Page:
By Clay Waters ~
After the worst terror attack on U.S. soil since 9-11, New York Times reporter Liz Robbins found time to pity some Muslim high school students in New York City who had their feelings hurt, on the front of Saturday’s edition: “Young New York Muslims, Robbed of a Respite.”
That “respite” referred to Islam’s holy month of Ramadan, which has become a popular time for Islamic terrorists to mount assaults. Forty-nine innocents were “robbed” of their lives in Orlando. Another article left no mistaking which political party was on the right side of the issue: “Politicians have been divided on how to define the Orlando tragedy. President Obama called it both ‘an act of terror and an act of hate.’ But some Republican officials have refused to acknowledge that it could be considered a hate crime.”
For Muhammad Hannan and other Muslim high school students in New York City, this has been a Ramadan of contrasts and conflicting emotions.
The joy of breaking a 16-hour fast with the first bite of a sweet date. The horror of hearing about the attack on a gay nightclub in Florida that left 49 dead. The drudgery of reviewing a year’s worth of earth sciences and trigonometry notes. The frustration of defending Islam — and the right to be in this country — after another terrorist attack carried out in the name of the Islamic State.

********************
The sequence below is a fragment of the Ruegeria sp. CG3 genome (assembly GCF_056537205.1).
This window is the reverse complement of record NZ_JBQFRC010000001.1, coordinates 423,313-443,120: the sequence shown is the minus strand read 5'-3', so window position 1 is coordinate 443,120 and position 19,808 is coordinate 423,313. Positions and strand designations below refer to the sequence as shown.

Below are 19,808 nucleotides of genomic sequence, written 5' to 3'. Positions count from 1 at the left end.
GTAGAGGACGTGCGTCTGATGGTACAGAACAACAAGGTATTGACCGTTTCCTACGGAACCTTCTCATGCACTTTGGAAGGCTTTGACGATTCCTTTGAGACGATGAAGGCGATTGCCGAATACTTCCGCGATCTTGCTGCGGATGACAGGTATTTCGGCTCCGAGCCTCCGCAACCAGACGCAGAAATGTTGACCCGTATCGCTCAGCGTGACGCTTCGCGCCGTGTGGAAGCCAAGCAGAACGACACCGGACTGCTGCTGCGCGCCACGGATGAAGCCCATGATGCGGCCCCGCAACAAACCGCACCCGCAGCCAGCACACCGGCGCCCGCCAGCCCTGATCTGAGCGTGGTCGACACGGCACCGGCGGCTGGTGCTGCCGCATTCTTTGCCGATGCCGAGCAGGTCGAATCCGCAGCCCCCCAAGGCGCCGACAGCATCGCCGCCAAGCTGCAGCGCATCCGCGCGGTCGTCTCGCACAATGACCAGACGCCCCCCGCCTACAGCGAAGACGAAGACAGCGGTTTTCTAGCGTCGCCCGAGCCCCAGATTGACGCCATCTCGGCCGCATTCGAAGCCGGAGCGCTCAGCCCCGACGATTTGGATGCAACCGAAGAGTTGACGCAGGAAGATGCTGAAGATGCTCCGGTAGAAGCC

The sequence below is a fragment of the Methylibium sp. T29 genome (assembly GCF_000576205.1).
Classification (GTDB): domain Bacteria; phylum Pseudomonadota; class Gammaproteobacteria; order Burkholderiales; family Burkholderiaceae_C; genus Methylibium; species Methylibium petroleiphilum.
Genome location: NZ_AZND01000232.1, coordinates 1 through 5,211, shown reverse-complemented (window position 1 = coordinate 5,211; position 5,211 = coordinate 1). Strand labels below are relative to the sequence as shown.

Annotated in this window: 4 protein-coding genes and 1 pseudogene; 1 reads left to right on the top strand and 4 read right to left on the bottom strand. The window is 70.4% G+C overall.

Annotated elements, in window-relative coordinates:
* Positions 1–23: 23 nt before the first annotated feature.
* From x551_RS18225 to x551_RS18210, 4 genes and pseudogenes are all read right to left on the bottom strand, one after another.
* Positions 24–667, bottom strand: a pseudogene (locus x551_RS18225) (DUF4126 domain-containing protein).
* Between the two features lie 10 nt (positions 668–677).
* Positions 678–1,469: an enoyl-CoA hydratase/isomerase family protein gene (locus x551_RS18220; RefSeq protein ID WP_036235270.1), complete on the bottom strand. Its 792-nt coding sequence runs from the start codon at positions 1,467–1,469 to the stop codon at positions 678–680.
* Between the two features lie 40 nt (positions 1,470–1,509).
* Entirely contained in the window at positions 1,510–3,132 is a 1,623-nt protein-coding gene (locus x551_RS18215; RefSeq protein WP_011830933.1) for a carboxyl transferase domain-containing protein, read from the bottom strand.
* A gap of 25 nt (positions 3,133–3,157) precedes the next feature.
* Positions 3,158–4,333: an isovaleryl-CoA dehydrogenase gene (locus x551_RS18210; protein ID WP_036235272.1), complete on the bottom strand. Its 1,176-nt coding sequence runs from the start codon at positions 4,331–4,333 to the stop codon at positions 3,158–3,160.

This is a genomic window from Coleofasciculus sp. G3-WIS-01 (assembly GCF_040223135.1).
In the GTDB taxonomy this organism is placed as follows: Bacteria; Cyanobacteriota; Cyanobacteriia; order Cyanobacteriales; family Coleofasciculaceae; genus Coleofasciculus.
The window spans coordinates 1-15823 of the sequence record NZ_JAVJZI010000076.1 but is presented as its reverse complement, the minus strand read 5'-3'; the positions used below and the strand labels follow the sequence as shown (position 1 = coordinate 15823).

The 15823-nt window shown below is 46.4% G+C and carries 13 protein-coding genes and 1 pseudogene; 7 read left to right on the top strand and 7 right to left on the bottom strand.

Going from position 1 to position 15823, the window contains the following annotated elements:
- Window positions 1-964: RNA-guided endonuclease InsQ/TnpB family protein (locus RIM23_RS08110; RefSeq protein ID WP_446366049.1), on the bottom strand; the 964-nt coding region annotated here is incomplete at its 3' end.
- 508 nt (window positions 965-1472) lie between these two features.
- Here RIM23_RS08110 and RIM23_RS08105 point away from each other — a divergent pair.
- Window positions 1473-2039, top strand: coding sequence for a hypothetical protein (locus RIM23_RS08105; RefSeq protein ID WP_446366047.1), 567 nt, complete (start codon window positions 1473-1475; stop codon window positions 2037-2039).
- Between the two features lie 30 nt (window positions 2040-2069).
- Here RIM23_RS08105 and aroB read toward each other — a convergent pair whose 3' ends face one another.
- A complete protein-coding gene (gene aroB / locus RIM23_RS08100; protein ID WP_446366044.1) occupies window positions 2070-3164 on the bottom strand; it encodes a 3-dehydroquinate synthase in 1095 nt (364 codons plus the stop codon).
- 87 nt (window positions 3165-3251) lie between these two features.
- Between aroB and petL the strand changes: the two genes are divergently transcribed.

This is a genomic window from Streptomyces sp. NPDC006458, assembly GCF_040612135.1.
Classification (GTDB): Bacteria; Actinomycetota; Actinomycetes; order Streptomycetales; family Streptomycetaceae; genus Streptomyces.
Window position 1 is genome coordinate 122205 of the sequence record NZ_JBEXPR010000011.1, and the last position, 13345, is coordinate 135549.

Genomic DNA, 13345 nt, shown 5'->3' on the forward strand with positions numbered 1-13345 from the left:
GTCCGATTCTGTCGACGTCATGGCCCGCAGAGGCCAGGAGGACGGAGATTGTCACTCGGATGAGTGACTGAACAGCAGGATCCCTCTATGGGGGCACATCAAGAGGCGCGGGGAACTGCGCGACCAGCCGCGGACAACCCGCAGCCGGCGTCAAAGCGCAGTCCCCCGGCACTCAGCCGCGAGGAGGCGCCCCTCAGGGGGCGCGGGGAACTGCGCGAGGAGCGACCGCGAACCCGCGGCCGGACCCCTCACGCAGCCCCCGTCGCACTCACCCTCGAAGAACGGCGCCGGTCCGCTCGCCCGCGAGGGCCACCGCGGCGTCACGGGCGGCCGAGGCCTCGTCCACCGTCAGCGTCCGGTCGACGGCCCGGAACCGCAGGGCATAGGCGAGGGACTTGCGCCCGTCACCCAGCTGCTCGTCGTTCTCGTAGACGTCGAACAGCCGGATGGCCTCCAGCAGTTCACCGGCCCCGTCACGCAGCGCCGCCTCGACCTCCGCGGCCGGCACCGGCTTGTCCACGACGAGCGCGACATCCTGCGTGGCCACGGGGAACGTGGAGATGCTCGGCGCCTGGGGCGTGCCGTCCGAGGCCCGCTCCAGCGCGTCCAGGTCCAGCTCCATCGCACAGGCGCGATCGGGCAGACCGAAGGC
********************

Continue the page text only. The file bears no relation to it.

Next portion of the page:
The Times quickly located the enemy: Donald Trump’s anti-Islam rhetoric.
Ramadan is usually Muhammad’s favorite time. This year, though, the holiday, which encompasses a month of fasting from dawn to dusk, has not offered its usual refuge. Already, Ramadan coincided with the Regents, the series of state tests that most high school students in New York take.
Then on Sunday, a Muslim man born in New York, Omar Mateen, called 911 to proclaim his allegiance to ISIS and opened fire in the Pulse nightclub in Orlando.
Within a day, Donald J. Trump, the presumptive Republican presidential nominee, was renewing his call to ban Muslims from entering the United States.
And the day after that, another student in Muhammad’s English class started echoing Mr. Trump’s call.
“He was talking a lot of bad things, with no proof,” Muhammad said of the classmate. Muhammad replied that there were differences between Muslims like Muhammad Ali and those like Omar Mateen.
The Times makes a point to scour the land for “Islamophobia” after terror attacks by Islamic jihadists.
In another Saturday piece, “Hate Crimes Now Directed at L.G.B.T. People the Most,” Haeyoun Park and Iaryna Mykhyalyshyn took a typical Times jab at Republicans who committed the sin of omission in not calling attention to the fact that Pulse was a “gay club.” (This after years of the mainstream media decrying the GOP for making an issue out of people’s sexuality.)
The Times left no mistaking which political party was on the right side of the issue.
Politicians have been divided on how to define the Orlando tragedy. President Obama called it both “an act of terror and an act of hate.” But some Republican officials have refused to acknowledge that it could be considered a hate crime.
Senator Mitch McConnell of Kentucky, the majority leader, has omitted any mention of gays when talking about the massacre, and Representative Pete Sessions of Texas has said the site of the shooting was not a gay club.